IX - Fiscal Compact

The Fiscal Compact (Treaty on Stability, Coordination and Governance in the Economic and Monetary Union) was signed on March 2, 2012. Negotiations on this Treaty began between 26 member states of the EU (all but the UK) after the 8/9 December 2011 European Council. 25 contracting parties eventually decided to sign the Treaty (not the Czech Republic).       
After ratification by the twelfth Eurozone member state (Finland) in December 2012, the Fiscal Compact entered into force on 1 January 2013. For several contracting parties the ratification is still on-going.  

What political/legal difficulties
did Estonia encounter in the negotiation of the Fiscal Compact, in particular in relation to the implications of the treaty for (budgetary) sovereignty, constitutional law and the budgetary process.

No difficulties were encountered.

In the negotiations, the Estonian delegation proceeded from the Government’s political agenda for the years 2011-2015, as well as the mandate given for the European Council of December 2011 and the meetings of the Eurozone heads of states and governments. The position of the Government was presented in the Government White Book of January 2012.[1] The White Book was submitted to the Riigikogu for an opinion and approval under § 1521 subsection 2 of the Riigikogu Rules of Procedure and Internal Rules Act.

Pursuant to the White Book, the Conclusions of the European Council of December 2011 as regards strengthening the euro and concluding a new fiscal compact treaty, are in conformity with the EU policy principles and objectives of the Government as laid out in the framework document “Estonia’s European Union Policy 2011-2015”. According to the framework document, Estonia is open to the deepening of EU’s competences along with the strengthening of the Community method. A strong and well-functioning eurozone is necessary for securing Estonia’s economic development and economic security. Estonia supports a speedy introduction of the fiscal compact treaty into the EU legal framework, including primary law.

Estonia supports adopting a balanced budget rule in all EU Member States. Estonia wishes that the margin of allowed structural deficit of 5% of the GDP were interpreted as a maximum. In addition, Estonia supports fixing sovereign debt level to 60% and setting a more ambitious debt reduction rate to countries with a higher level of debt (faster than 1/20th of debt that exceeds the 60% margin). Estonia prefers the balanced budget requirement to be inserted in the base legislation on national budgets that is binding and of a stable nature (i.e. not an annual state budget act. The coalition party Pro Patria and Res Publica Union made a proposal in 2010 to include a budgetary balance requirement into the Constitution but the other coalition party, the Reform Party preferred a solution in which the balanced budget rule would be inserted into the State Budget Act.[2]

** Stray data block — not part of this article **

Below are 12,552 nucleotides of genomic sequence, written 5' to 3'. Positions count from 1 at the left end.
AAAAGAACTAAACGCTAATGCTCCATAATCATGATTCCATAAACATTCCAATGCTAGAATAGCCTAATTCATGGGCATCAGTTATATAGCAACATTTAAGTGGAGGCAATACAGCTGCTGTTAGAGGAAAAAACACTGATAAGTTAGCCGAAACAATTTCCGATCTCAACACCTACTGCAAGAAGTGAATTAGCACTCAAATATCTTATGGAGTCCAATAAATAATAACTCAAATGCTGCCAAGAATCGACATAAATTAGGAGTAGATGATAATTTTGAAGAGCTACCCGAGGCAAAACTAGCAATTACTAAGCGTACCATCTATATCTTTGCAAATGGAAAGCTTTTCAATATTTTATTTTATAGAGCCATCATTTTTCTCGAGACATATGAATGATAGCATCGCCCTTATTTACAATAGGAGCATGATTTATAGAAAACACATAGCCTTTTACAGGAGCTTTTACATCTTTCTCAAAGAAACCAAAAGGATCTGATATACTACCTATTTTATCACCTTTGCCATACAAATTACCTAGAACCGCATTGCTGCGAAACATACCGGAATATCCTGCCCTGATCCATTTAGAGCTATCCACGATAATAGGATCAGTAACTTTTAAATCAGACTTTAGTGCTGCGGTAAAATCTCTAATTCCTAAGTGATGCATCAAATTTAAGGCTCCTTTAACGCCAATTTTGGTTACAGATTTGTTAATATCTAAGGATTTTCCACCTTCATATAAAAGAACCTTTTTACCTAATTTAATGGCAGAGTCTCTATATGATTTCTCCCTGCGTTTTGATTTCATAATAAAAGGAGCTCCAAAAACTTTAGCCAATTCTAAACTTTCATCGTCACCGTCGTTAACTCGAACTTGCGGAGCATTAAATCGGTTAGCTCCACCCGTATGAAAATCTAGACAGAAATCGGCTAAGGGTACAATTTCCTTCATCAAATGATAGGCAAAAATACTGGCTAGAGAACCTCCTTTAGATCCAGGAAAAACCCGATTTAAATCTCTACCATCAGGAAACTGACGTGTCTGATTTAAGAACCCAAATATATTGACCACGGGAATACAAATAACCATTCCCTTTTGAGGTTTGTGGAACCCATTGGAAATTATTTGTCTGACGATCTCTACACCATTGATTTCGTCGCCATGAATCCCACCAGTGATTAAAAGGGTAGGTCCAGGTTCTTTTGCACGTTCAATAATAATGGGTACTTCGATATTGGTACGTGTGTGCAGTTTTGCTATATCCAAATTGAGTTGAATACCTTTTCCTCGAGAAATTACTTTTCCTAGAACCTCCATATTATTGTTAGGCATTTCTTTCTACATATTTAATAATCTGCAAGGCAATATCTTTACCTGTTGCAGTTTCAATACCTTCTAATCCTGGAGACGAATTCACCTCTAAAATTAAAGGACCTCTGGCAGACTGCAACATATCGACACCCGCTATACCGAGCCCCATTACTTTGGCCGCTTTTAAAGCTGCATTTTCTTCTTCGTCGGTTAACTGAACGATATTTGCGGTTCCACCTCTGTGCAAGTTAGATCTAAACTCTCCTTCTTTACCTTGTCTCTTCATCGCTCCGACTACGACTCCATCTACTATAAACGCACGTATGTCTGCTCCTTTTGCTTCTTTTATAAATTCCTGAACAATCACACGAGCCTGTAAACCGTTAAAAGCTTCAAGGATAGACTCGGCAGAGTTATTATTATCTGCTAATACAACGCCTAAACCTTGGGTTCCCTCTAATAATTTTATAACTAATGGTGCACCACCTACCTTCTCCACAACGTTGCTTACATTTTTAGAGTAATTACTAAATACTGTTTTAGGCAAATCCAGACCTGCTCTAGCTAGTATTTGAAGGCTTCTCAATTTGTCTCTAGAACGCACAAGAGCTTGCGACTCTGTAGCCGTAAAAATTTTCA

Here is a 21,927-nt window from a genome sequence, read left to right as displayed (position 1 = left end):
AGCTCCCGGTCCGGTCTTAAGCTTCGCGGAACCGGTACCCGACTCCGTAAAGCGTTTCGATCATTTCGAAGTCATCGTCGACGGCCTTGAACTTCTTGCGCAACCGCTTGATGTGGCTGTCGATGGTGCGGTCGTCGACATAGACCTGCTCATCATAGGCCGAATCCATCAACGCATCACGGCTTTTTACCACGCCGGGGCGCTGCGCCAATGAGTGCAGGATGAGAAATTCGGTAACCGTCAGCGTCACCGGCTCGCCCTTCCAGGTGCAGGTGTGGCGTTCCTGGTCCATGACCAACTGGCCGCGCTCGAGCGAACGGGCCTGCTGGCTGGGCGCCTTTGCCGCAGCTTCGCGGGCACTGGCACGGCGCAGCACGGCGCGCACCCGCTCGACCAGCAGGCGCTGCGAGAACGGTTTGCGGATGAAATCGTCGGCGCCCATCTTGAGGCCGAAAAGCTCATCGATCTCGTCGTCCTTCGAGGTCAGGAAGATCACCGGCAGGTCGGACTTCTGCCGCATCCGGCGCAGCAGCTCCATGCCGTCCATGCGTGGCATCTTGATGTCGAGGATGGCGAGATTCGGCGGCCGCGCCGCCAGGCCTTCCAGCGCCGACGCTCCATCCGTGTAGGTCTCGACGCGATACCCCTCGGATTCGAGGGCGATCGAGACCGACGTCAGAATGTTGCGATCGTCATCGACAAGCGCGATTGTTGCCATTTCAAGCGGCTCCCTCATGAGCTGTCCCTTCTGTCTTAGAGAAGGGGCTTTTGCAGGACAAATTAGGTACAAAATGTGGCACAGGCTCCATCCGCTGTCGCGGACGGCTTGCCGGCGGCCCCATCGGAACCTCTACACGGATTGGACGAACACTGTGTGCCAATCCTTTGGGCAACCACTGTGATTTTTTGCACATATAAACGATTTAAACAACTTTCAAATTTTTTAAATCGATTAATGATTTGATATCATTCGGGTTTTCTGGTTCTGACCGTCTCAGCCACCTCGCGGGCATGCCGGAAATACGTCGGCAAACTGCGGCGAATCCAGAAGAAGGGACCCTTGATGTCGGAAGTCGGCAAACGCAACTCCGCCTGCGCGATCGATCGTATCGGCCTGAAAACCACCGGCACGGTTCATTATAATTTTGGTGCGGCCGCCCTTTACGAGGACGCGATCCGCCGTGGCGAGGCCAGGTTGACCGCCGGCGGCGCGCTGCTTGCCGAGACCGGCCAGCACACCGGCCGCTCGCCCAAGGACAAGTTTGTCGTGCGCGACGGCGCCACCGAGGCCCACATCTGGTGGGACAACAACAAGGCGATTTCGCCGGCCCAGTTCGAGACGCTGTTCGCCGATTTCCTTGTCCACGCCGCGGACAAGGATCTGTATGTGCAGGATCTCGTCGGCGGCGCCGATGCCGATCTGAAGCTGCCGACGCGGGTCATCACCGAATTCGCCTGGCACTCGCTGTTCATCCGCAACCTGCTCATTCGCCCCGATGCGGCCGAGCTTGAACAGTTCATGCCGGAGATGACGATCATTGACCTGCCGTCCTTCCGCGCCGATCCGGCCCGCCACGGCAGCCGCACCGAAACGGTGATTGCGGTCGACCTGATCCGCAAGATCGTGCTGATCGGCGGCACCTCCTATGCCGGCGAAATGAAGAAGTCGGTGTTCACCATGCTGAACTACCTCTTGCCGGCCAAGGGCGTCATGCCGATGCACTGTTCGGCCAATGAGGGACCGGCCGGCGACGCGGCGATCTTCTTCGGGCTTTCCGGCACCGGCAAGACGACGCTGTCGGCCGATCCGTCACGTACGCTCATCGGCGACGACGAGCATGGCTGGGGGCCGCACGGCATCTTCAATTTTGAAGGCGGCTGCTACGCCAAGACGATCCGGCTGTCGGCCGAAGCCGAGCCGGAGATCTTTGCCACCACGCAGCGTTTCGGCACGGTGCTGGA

Estonia supports granting the Court of Justice competence to review whether the Member States have fulfilled the obligation of adopting in their legal orders the requirement of a balanced budget.

Already in the reform of the stability and growth pact, Estonia has supported (more) automatic decision-making in budgetary deficit and sovereign debt cases, and more severe surveillance procedures.

How has the Fiscal Compact been ratified in Estonia and on what legal basis/argumentation?

According to Foreign Relations Act § 20 clauses 2 and 6 and Constitution § 121 sub-subsections 2 and 5, if the implementation of the treaty requires the passage, amendment or repeal of Acts of the Republic of Estonia and if ratification is prescribed in the treaty the treaty needs to be ratified by the Riigikogu. The ratification of the Fiscal Compact requires amendments to be made to the State Budget Act and ratification is also foreseen in the Fiscal Compact Treaty. A simple majority of votes in the Riigikogu is required.